About an hour ago, the Third Committee of the UN General Assembly adopted a resolution calling for a moratorium on the death penalty with the ultimate goal of eventually abolishing the practice despite fierce opposition from several members: http://daccessdds.un.org/doc/UNDOC/LTD/N07/577/06/PDF/N0757706.pdf?OpenElement. The vote was 99 in favour, 52 against and 33 abstentions. The resolution will proceed to the General Assembly, in December, but given the result of the vote it is almost certain to be confirmed.
The resolution states that the death penalty 'undermines human dignity' and calls on all states which still maintain the death penalty 'to establish a moratorium on executions with a view to abolishing the death penalty'. It also urges them 'to restrict its use and reduce the number of offenses for which the death penalty may be imposed' and to respect international standards that provide safeguards guaranteeing the protection of those facing execution.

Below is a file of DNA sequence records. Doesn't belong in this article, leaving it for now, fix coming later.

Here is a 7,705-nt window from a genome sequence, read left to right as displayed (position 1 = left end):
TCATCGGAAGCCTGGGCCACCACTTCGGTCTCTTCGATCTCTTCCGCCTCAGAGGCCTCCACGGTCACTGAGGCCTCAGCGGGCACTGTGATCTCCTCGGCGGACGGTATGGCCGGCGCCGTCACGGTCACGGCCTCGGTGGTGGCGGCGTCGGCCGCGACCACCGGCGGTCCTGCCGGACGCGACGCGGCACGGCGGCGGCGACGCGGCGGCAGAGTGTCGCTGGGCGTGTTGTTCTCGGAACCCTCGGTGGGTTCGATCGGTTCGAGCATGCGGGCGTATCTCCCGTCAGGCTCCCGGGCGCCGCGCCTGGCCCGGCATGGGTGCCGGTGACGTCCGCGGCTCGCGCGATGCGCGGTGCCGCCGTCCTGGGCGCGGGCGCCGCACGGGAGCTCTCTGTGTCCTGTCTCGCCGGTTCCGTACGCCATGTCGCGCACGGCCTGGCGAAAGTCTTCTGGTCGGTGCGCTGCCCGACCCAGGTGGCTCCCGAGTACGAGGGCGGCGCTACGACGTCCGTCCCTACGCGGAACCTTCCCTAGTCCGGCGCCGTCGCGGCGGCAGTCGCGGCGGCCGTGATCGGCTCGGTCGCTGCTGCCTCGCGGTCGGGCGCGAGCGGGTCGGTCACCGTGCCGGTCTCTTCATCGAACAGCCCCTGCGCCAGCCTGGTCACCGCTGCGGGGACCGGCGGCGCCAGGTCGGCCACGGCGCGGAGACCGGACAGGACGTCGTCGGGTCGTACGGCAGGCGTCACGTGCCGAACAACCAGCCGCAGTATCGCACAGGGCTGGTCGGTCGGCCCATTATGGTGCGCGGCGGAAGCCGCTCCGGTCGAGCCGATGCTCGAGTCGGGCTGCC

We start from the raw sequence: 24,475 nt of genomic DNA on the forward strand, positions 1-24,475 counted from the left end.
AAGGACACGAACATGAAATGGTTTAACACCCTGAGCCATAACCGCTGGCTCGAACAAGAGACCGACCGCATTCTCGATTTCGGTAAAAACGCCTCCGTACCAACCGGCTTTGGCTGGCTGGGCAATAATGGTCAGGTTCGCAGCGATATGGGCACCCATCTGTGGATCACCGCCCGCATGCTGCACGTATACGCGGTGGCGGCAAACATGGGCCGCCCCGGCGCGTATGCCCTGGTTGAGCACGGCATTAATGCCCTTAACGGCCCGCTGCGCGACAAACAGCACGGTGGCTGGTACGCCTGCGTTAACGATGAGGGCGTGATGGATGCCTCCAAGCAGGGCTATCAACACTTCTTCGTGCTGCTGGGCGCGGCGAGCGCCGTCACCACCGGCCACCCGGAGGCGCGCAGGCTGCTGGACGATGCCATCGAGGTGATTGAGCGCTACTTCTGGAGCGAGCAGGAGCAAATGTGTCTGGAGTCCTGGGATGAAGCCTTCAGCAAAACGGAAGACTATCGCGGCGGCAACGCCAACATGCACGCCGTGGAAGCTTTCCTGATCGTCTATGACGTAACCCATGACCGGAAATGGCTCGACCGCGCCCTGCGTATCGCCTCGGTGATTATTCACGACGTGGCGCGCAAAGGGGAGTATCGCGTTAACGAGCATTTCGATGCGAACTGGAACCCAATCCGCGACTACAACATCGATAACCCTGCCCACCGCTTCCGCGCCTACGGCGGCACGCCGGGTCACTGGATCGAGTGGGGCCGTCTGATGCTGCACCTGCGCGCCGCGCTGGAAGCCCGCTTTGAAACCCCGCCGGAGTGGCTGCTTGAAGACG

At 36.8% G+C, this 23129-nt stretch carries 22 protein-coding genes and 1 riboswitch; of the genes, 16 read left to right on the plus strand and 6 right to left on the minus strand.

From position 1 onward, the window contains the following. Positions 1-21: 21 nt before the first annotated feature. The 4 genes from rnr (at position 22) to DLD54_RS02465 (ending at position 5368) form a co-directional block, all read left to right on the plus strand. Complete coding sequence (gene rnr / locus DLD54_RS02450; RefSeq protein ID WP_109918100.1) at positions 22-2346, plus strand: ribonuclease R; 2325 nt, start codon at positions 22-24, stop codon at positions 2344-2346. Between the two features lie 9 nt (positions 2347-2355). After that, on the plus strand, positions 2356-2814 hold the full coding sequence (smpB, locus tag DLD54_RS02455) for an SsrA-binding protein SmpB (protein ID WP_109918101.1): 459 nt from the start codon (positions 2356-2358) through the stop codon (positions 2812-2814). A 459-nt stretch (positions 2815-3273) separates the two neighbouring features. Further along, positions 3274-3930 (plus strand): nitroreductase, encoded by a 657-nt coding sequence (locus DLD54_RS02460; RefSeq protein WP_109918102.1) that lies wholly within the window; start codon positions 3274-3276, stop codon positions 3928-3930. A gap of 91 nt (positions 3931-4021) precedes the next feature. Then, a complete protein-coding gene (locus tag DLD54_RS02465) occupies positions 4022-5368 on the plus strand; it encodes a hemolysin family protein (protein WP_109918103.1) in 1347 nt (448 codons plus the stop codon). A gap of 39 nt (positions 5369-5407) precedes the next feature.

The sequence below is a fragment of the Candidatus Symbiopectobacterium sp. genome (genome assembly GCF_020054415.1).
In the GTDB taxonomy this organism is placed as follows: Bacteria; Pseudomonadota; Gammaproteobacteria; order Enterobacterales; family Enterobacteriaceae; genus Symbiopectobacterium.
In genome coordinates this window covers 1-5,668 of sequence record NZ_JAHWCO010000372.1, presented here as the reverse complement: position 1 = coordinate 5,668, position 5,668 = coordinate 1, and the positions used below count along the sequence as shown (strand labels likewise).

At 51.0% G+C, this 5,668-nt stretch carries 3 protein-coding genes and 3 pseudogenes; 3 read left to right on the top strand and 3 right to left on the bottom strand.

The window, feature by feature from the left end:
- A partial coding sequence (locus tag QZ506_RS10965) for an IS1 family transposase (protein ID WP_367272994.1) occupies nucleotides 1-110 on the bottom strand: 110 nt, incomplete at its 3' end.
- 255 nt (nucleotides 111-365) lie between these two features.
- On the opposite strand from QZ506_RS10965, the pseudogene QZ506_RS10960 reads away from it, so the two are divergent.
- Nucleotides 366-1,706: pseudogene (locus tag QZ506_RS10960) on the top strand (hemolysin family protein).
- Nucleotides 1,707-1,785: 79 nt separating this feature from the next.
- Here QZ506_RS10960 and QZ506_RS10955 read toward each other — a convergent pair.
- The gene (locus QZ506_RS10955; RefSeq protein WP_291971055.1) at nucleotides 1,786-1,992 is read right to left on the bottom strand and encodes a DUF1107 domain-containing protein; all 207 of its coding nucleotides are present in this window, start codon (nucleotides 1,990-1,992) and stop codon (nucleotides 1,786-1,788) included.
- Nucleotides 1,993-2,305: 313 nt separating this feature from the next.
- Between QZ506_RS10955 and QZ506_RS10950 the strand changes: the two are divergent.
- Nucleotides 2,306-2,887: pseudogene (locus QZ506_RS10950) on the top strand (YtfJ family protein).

For the past two days, a group of states (such as Malaysia, Singapore, Egypt, Barbados, Iran) who remain enthusiastic about capital punishment have tried to stop the resolution with some 15 so-called 'wrecking amendments'. Often using coded language or raising extraneous issues, they unsuccessfully attempted to split what is obviously a growing majority within the United Nations favouring abolition of the death penalty. For example, Egypt, supported by several Islamic countries and the United States, sought to insert a paragraph in the resolution upholding the right to protect the unborn child.
Today, some 133 countries of the 192 United Nations membership have abolished capital punishment in law and practice. Adoption of this important resolution is an historic stage towards total abolition. It is a great victory for the human rights movement.